Dom Casmurro Chapter 93


As for the other person who banished these memories, it was my schoolmate Escobar, who came to Matacavalos that Sunday just before midday. In this way a friend replaced a corpse, a friend who for almost five minutes held my hand between his own as if he had not seen me for many a long month.

‘You’ll have dinner with me, Escobar?’

‘That’s exactly what I came for.’

My mother thanked him for the friendship he showed me, to which he replied very politely, though somewhat tongue-tied as if he couldn’t find the right words. You will have observed that he was not normally like that, but no man is always the same at every moment. In short, what he said was that he admired me for my sterling qualities and fine manners; at the seminary everyone liked me, nor could it be otherwise, he added. He emphasized my manners, the example I set, ‘the sweetest and rarest of mothers’ that heaven had given me … All this in a choked and trembling voice.

Everyone liked him, while I was as pleased as if Escobar were my own invention. José Dias regaled him with a couple of superlatives, Uncle Cosme with two drubbings at backgammon, and even Cousin Justina could find no fault in him. Later, however, on the second or third Sunday, she declared that my friend Escobar was a little too nosy and had eyes like a detective’s, which missed nothing.

‘They’re only his eyes,’ I explained.

‘I didn’t say they were anyone else’s.’

‘They are thoughtful eyes,’ observed Uncle Cosme.

‘That’s it,’ put in José Dias, ‘though Dona Justina may well be right. The truth is that one thing doesn’t rule out the other, and thoughtfulness goes very well with natural curiosity. There’s no doubt he’s curious, but …’

‘To me he seems a very serious-minded young man,’ said my mother.

‘Exactly,’ said José Dias, so as not to disagree with her.

When I told Escobar of my mother’s opinion (without mentioning the others, naturally) I saw that his delight knew no bounds. He thanked me, saying that she was too kind, and in turn praised my mother as a serious, distinguished lady and young, too, very young … How old could she be?

‘She’s turned forty,’ I replied, vanity making me deliberately vague.

‘Impossible!’ cried Escobar. ‘Forty! She doesn’t look thirty! So young and so pretty! Yet I suppose you had to take after someone, with those God-given eyes of yours. They are just like hers. Has she been a widow for long?’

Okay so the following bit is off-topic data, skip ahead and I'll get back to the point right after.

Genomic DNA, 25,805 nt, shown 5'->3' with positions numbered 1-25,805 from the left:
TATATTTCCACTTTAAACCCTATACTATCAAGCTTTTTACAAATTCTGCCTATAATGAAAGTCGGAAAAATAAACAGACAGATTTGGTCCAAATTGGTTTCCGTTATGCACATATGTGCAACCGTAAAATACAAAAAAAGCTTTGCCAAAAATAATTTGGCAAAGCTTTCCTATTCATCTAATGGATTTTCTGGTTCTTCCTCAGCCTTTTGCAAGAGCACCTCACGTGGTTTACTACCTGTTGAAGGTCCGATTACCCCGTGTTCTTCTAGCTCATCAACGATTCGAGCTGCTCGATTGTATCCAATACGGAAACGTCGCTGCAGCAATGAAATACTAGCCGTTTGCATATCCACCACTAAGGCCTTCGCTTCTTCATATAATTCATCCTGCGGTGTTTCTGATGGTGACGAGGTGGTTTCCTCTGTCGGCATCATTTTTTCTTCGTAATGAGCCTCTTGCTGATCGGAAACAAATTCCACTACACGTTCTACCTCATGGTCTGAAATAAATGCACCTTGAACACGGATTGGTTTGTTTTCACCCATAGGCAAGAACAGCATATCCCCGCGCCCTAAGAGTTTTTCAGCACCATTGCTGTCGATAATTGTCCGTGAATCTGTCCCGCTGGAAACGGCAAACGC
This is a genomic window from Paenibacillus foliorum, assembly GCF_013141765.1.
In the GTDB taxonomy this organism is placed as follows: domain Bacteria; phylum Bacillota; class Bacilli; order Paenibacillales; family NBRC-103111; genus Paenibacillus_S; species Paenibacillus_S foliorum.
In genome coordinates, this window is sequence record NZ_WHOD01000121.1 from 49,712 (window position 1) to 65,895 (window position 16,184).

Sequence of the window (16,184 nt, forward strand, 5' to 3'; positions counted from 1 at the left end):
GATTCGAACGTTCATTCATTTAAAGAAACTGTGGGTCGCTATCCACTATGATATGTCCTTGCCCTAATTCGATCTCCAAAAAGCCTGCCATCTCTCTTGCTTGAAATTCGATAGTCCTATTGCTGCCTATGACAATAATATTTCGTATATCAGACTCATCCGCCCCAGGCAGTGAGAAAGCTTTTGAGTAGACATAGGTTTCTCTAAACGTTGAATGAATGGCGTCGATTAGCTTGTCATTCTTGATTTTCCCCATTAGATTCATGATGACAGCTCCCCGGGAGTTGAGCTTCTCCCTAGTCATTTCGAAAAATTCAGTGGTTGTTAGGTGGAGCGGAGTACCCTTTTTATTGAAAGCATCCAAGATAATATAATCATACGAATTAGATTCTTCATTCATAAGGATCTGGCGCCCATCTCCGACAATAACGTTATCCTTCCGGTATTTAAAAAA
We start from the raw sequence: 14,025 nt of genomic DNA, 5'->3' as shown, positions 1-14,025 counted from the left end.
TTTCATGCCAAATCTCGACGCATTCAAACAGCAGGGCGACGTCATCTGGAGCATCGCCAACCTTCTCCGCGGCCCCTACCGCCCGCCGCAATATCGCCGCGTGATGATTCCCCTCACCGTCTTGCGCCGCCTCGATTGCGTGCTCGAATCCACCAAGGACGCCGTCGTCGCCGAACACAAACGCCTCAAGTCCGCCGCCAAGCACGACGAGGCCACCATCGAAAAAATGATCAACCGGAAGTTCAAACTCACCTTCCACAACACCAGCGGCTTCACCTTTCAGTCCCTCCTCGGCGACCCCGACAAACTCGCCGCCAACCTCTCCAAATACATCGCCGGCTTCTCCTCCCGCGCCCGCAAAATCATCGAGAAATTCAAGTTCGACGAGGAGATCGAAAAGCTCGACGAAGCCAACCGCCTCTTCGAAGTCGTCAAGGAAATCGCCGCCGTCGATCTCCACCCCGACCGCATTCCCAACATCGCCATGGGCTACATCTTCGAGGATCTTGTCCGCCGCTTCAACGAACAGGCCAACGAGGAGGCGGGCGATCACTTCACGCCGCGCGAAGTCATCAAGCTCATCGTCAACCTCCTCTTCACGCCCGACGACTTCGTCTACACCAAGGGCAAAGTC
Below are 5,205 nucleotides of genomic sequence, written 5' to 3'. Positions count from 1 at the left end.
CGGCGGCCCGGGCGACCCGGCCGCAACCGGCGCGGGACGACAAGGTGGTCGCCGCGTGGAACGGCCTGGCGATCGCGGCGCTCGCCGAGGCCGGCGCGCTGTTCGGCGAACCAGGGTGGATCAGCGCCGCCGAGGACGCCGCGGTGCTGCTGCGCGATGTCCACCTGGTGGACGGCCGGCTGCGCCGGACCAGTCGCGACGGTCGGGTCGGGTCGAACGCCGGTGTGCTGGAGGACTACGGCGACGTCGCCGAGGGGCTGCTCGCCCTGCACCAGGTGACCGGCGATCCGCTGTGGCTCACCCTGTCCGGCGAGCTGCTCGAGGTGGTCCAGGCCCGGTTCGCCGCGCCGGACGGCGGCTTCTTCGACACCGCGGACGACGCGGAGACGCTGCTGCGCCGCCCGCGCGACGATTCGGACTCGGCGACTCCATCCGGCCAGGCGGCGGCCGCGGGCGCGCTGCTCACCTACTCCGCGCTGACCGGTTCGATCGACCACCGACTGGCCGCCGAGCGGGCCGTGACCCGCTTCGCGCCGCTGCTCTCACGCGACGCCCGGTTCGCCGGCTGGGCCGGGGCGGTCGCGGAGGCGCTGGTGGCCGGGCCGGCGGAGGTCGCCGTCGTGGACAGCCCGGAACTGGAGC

I told him what I knew of her life with my father. Escobar listened attentively, questioning me and asking for clarification of doubtful points and matters I had omitted. When I told him I remembered nothing of our life in the country, being so young, he told me two or three memories he had from when he was three years old that were still fresh in his mind. Didn’t we plan to return to the country?

‘No, we shan’t go back now. Look – that black man passing by, he’s from there. Tomas!’

‘Young master.’

We were in the orchard where he was working. He came up to us and stood waiting.

‘He’s married,’ I said to Escobar. ‘Where’s Maria?’

‘She’s grinding corn, master.’

‘Do you still remember the farm, Tomas?’

‘Oh yes, master.’

‘That’s all. Off you go.’

I showed him another, then another, and yet another; this one Pedro, that one Jose, the other Damião …

‘All the letters of the alphabet,’ interrupted Escobar.

They were in fact all different letters, and only then did I realize this. I pointed out still more slaves, some of whom, having the same name, were distinguished by a nickname, either personal, such as João Fulo, Maria Gorda, or tribal, such as Pedro Benguela, Antônio Moçambique …

‘Do they all stay here in the house?’ he asked.

‘No, some work outside, and others are hired out. We couldn’t keep them all here. These aren’t all we had on the farm – most of them stayed on there.’

‘What surprises me is that Dona Glória adapted herself so quickly to life in a city house; the one there must be more spacious.’

‘I don’t know, but I think so. My mother has other houses bigger than this, but she says this is where she is going to die. The others are rented. Some are very big, like the one in the Rua da Quitanda …’

‘I know that one. It’s a lovely house.’

‘Then there’s one in Rio Comprido, in Cidade-Nova, one in Catete …’

‘You’ll never lack for a roof over your head,’ he said, with a warm smile.

We walked to the end of the grounds. We passed by the wash-house, and he paused a moment there to inspect the stone used for beating clothes and made some observations on hygiene before resuming our stroll. I don’t remember now what his observations were, only that they were ingenious and made me laugh, and he laughed, too. My own happiness awakened his; the sky was so blue, the air so clear, that nature seemed to laugh with us. Such are our happy hours in this world. Escobar explained this coincidence of the internal and external worlds in such exalted terms that I was deeply moved. Then, discussing the relationship of moral with physical beauty, he returned to my mother, calling her ‘twice an angel’.